, e-scooters, e-scooter law scotland

To Scoot or Not to Scoot: E-scooters in Scotland

An E-scooter is a stand-up scooter powered by an electric motor, they have become increasingly popular in recent years all over the UK including Scotland however, the Daily Record highlights that there were 460 accidents involving e-scooters in Britain in 2020. Many people are unclear about the rules surrounding e-scooters in Scotland, so in this blog we’ll explain e-scooter laws and what to do if you are involved in an e-scooter accident.


What the laws are surrounding e-scooters in Scotland?

E-scooters are classed as a motor vehicle which is defined in the Road Traffic Act 1988 as “any mechanically propelled vehicle intended or adapted for use on roads.” Gov.uk urges that although e-scooters are legal to buy, they are only legal to be used on private land with the prior agreement of the landowner. They are illegal to use in public places such as pavements, footpaths, cycle lanes, cycle tracks, roads, bridleways, restricted byways, car parks, public squares, industrial estates, university campuses, parks, town centres, promenades etc. Any person who uses an e-scooter on a public road or other prohibited space in breach of the law is committing a criminal offence and can be liable to prosecution.


What happens if I purchase e-scooter?

E-scooters are legal to purchase but illegal to use in public spaces. Penalties depend on the nature and gravity of the offence and sentences range from fines and penalty points to disqualification from driving, if used under the influence of alcohol and/or drugs imprisonment may be involved, and offences related to the standard of driving and speeding also apply.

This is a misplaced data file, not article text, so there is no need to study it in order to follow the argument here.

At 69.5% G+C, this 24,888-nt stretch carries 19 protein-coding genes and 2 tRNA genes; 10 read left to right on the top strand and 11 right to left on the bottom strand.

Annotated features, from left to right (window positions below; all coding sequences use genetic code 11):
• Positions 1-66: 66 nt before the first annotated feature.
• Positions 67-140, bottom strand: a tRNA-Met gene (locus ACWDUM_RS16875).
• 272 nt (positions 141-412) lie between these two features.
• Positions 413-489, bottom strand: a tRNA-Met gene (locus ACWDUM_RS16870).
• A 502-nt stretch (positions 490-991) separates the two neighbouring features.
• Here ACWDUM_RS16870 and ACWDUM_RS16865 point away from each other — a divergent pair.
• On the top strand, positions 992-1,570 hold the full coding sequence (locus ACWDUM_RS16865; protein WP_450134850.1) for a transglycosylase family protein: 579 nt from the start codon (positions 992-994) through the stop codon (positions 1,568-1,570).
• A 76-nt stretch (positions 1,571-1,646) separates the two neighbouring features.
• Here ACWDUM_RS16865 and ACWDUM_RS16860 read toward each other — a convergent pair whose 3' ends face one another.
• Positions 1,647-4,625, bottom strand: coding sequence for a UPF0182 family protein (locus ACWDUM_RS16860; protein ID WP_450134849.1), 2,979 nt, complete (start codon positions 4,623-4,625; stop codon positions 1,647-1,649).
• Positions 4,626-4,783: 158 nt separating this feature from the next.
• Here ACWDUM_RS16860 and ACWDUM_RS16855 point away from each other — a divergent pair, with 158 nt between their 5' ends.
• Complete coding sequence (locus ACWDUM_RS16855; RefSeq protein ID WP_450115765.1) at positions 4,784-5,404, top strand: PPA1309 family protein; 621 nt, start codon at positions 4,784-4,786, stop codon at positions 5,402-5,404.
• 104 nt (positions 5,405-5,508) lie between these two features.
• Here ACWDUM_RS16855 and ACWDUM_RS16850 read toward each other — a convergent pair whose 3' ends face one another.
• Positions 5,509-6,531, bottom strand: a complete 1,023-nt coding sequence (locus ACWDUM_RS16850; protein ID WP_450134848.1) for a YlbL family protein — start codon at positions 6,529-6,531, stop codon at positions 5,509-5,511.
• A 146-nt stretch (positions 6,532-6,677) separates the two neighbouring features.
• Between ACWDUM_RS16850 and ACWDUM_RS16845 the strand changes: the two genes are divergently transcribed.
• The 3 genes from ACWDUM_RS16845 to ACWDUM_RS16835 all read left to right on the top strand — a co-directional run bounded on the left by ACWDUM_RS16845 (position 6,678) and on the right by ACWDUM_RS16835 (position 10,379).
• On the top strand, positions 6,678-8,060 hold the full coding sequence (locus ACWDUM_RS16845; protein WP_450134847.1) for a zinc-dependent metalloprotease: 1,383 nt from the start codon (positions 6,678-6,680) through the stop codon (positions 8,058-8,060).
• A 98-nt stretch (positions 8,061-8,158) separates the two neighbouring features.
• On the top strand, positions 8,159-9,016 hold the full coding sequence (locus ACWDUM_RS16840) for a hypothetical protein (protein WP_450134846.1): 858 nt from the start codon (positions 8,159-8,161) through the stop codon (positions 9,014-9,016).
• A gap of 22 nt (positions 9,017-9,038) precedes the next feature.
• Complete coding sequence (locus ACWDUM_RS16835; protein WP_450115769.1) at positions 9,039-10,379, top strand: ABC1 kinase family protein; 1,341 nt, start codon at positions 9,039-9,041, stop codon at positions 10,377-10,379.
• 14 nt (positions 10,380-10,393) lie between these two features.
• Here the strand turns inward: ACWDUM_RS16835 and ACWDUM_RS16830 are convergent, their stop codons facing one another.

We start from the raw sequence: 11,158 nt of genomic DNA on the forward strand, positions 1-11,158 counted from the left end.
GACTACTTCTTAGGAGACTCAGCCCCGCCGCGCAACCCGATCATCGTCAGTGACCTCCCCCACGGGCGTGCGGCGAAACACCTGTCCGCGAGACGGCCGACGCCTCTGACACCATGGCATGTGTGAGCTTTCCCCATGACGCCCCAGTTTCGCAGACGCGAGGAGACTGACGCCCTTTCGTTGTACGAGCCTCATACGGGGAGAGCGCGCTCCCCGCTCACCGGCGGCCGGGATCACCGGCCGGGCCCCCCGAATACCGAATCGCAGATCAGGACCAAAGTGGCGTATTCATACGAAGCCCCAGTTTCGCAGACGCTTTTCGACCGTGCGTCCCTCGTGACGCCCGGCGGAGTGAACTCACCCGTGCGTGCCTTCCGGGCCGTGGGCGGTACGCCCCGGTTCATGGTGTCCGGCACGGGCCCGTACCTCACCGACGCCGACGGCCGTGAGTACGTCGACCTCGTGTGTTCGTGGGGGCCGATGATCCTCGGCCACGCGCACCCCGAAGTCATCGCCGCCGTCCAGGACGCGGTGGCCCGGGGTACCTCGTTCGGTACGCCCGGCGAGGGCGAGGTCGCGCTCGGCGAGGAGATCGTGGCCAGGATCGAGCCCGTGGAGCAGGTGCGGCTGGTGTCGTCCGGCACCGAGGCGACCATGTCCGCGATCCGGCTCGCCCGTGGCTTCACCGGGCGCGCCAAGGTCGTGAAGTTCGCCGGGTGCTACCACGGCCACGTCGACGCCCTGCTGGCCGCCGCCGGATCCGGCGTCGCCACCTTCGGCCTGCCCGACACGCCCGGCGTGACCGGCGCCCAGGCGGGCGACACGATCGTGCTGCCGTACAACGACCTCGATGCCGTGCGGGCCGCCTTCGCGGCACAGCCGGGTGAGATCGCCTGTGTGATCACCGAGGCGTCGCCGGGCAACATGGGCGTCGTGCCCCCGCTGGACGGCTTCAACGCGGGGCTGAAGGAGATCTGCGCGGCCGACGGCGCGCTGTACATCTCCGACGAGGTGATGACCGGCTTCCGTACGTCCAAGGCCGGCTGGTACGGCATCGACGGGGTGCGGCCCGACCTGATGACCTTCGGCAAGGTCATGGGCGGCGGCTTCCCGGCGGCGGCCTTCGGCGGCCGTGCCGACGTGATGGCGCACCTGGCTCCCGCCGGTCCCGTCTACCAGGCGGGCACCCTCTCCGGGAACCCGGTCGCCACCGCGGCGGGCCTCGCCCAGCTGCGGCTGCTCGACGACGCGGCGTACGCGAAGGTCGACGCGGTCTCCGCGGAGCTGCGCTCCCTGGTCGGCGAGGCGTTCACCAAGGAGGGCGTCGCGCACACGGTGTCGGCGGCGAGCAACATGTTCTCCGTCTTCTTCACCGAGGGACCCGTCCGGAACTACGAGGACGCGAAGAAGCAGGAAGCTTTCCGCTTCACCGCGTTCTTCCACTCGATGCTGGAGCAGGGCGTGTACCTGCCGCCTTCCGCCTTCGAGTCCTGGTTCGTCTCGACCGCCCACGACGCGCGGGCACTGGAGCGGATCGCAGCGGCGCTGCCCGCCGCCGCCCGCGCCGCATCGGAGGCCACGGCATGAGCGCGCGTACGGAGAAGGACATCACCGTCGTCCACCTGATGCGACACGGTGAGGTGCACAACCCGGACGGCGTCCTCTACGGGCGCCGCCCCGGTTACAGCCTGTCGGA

Do I need a license for an e-scooter?

Police Scotland state that as e-scooters have the same status as motor vehicles this means that they require insurance, conformity with technical standards and standards of use, payment of vehicle tax, licensing and registration, driver testing and licensing and the use of relevant safety equipment, to be used on public roads. All these factors are extremely difficult to comply with so many e-scooter users refrain from using them in public places. The only e-scooters legally permitted to use the roads are those that are part of the rental scheme approved by the UK Government’s Department for Transport.


What happens if I’m in an accident involving an e-scooter?

Most e-scooters are uninsured. If you are injured by an uninsured e-scooter, the Motor Insurers’ Bureau (MIB) which handles claims where the defendant or rider is either uninsured or cannot be traced, will generally compensate the victim even without policy or insurance. If you are in an accident involving an insured e-scooter you may be entitled to compensation directly from them/their insurance. It is also worth noting that that the accident still has to be the fault of the e-scooter rider for you to receive compensation.


What happens if I am riding one and cause an accident?

If you have injured someone whilst riding an e-scooter the Motor Insurers’ Bureau is likely to pursue you for the compensation that they provide to the victim. Similarly, if you are insured and injure someone, your insurance may cover their compensation. However, if whilst you are riding an e-scooter and you are involved in an accident which was not your fault you may still be entitled to compensation.


If you or someone you know have been in an accident involving an e-scooter, please get in touch with one of our No Win No Fee solicitors today.